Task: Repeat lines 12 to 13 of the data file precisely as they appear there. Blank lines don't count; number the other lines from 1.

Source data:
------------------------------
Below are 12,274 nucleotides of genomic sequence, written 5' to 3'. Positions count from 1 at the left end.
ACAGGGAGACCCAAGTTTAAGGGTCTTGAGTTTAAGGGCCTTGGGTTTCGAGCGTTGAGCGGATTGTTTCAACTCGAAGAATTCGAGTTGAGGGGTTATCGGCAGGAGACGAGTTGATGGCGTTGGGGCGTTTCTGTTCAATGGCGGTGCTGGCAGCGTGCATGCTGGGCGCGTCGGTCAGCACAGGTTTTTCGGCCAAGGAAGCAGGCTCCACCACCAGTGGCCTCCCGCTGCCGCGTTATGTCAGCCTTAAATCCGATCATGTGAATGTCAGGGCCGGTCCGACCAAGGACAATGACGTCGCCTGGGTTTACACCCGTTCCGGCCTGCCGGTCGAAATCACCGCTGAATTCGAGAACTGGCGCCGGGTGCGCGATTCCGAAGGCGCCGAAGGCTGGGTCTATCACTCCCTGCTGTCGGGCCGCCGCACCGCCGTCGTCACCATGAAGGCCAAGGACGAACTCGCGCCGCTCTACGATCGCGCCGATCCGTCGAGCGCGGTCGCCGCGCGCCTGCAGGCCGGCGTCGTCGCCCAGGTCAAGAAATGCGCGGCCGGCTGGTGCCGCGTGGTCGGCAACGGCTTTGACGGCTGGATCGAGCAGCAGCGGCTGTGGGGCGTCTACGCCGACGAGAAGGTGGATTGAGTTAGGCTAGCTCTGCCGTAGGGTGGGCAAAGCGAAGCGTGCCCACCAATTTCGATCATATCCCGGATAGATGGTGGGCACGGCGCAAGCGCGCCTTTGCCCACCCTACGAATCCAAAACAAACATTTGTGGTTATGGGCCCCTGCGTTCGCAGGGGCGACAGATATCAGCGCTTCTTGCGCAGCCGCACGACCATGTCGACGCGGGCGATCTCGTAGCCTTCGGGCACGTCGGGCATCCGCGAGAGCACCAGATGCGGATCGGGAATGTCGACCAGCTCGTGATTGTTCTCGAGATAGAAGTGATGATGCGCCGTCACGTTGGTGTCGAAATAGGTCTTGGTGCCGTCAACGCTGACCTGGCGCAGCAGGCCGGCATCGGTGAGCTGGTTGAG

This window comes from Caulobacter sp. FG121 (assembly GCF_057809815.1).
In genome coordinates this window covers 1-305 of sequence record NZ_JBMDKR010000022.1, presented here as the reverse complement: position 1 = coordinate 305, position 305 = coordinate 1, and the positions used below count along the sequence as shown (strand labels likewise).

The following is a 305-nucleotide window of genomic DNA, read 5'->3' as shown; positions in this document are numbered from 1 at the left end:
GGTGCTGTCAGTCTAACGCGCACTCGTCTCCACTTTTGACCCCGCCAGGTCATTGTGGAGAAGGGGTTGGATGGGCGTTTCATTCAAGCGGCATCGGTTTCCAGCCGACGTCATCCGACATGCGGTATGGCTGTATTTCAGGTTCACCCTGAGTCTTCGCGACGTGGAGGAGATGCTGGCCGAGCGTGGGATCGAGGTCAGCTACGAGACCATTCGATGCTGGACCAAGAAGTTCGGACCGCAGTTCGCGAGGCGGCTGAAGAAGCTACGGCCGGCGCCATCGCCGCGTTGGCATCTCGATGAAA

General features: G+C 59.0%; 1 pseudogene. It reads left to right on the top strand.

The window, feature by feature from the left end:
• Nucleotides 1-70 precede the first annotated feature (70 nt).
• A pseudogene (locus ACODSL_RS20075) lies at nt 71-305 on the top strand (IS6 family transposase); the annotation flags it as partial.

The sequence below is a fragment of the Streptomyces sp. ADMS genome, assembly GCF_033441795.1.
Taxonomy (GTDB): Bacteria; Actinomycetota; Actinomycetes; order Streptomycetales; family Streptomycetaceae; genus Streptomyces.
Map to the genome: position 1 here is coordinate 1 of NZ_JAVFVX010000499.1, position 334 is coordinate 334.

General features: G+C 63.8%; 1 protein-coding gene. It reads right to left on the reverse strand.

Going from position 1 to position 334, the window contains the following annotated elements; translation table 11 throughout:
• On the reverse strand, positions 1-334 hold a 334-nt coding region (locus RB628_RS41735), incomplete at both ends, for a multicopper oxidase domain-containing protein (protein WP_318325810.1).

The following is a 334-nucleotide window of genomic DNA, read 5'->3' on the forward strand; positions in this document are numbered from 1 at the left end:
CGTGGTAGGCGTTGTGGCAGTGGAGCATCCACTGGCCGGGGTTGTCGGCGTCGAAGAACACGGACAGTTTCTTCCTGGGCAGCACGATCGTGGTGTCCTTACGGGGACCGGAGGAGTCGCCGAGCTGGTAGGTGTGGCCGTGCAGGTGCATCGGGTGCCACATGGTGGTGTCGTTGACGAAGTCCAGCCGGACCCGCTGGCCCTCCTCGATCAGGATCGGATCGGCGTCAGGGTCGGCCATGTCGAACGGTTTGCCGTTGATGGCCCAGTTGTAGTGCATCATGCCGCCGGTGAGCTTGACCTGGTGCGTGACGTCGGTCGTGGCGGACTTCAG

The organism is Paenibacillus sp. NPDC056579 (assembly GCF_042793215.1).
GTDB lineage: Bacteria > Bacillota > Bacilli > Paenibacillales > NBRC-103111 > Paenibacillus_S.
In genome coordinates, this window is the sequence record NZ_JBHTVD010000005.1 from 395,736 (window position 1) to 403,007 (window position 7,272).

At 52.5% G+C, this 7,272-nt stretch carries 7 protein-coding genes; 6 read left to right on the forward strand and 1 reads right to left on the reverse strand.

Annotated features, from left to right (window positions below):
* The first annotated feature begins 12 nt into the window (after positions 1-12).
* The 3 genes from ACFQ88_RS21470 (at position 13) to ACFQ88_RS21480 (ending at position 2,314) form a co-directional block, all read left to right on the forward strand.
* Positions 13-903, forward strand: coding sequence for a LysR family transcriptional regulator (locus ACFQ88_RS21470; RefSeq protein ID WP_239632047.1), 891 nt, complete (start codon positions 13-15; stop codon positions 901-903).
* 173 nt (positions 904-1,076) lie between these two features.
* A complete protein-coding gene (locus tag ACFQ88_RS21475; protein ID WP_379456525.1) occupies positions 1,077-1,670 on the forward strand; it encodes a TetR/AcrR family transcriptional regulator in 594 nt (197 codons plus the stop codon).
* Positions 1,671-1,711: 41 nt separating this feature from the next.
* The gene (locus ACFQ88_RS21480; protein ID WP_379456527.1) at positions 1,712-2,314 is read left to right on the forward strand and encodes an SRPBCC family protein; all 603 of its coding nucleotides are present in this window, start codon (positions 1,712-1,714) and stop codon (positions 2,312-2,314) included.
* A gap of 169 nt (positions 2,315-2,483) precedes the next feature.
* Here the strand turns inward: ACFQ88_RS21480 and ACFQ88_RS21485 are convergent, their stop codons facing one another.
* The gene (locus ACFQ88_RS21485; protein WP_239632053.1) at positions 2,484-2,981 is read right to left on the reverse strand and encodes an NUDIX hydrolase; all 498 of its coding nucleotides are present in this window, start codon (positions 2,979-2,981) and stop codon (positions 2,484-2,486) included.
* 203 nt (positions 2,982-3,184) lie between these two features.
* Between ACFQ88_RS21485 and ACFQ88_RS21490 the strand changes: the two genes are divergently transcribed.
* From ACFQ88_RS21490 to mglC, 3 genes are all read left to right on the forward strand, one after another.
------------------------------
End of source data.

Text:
Taxonomy (GTDB): Bacteria; Actinomycetota; Actinomycetes; order Streptomycetales; family Streptomycetaceae; genus Streptomyces.
Map to the genome: position 1 here is coordinate 1 of NZ_JAVFVX010000499.1, position 334 is coordinate 334.